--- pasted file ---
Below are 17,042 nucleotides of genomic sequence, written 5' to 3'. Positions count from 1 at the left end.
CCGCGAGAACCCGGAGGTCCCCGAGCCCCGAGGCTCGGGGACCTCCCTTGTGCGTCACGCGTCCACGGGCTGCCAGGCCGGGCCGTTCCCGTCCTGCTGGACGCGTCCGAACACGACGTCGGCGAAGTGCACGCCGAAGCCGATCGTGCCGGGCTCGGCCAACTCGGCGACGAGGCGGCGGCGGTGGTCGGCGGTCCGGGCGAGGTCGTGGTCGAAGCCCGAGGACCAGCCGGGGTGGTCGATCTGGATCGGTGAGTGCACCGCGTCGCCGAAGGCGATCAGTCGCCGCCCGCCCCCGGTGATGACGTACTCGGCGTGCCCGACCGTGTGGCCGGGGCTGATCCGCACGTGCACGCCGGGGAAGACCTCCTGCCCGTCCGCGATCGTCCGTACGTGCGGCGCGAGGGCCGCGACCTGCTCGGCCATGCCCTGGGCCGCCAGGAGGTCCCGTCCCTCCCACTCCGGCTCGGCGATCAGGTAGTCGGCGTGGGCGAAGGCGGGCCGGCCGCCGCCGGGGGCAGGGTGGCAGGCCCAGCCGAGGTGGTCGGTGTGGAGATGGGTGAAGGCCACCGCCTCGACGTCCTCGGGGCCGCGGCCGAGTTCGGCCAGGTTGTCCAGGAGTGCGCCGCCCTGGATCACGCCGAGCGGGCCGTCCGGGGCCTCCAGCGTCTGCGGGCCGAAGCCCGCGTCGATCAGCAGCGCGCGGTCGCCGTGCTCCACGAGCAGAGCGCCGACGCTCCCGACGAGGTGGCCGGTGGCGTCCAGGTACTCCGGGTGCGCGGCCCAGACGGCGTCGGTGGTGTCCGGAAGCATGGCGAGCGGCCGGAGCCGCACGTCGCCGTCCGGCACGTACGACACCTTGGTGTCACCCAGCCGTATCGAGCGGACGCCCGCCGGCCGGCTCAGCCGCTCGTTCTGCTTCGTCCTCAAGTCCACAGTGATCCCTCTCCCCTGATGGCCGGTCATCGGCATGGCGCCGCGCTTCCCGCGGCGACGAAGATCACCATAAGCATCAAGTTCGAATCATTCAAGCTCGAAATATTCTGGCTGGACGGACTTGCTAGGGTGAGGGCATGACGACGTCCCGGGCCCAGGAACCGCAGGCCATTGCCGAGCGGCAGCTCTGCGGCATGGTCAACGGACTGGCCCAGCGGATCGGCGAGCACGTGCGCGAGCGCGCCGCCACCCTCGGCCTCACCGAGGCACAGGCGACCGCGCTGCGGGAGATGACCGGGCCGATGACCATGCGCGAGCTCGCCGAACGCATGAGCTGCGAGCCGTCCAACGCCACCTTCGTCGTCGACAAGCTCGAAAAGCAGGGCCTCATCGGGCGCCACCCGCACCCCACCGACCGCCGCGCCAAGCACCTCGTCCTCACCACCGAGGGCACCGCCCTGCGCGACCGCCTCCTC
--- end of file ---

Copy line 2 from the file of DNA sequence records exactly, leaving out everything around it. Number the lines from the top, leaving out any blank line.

CCGCGAGAACCCGGAGGTCCCCGAGCCCCGAGGCTCGGGGACCTCCCTTGTGCGTCACGCGTCCACGGGCTGCCAGGCCGGGCCGTTCCCGTCCTGCTGGACGCGTCCGAACACGACGTCGGCGAAGTGCACGCCGAAGCCGATCGTGCCGGGCTCGGCCAACTCGGCGACGAGGCGGCGGCGGTGGTCGGCGGTCCGGGCGAGGTCGTGGTCGAAGCCCGAGGACCAGCCGGGGTGGTCGATCTGGATCGGTGAGTGCACCGCGTCGCCGAAGGCGATCAGTCGCCGCCCGCCCCCGGTGATGACGTACTCGGCGTGCCCGACCGTGTGGCCGGGGCTGATCCGCACGTGCACGCCGGGGAAGACCTCCTGCCCGTCCGCGATCGTCCGTACGTGCGGCGCGAGGGCCGCGACCTGCTCGGCCATGCCCTGGGCCGCCAGGAGGTCCCGTCCCTCCCACTCCGGCTCGGCGATCAGGTAGTCGGCGTGGGCGAAGGCGGGCCGGCCGCCGCCGGGGGCAGGGTGGCAGGCCCAGCCGAGGTGGTCGGTGTGGAGATGGGTGAAGGCCACCGCCTCGACGTCCTCGGGGCCGCGGCCGAGTTCGGCCAGGTTGTCCAGGAGTGCGCCGCCCTGGATCACGCCGAGCGGGCCGTCCGGGGCCTCCAGCGTCTGCGGGCCGAAGCCCGCGTCGATCAGCAGCGCGCGGTCGCCGTGCTCCACGAGCAGAGCGCCGACGCTCCCGACGAGGTGGCCGGTGGCGTCCAGGTACTCCGGGTGCGCGGCCCAGACGGCGTCGGTGGTGTCCGGAAGCATGGCGAGCGGCCGGAGCCGCACGTCGCCGTCCGGCACGTACGACACCTTGGTGTCACCCAGCCGTATCGAGCGGACGCCCGCCGGCCGGCTCAGCCGCTCGTTCTGCTTCGTCCTCAAGTCCACAGTGATCCCTCTCCCCTGATGGCCGGTCATCGGCATGGCGCCGCGCTTCCCGCGGCGACGAAGATCACCATAAGCATCAAGTTCGAATCATTCAAGCTCGAAATATTCTGGCTGGACGGACTTGCTAGGGTGAGGGCATGACGACGTCCCGGGCCCAGGAACCGCAGGCCATTGCCGAGCGGCAGCTCTGCGGCATGGTCAACGGACTGGCCCAGCGGATCGGCGAGCACGTGCGCGAGCGCGCCGCCACCCTCGGCCTCACCGAGGCACAGGCGACCGCGCTGCGGGAGATGACCGGGCCGATGACCATGCGCGAGCTCGCCGAACGCATGAGCTGCGAGCCGTCCAACGCCACCTTCGTCGTCGACAAGCTCGAAAAGCAGGGCCTCATCGGGCGCCACCCGCACCCCACCGACCGCCGCGCCAAGCACCTCGTCCTCACCACCGAGGGCACCGCCCTGCGCGACCGCCTCCTC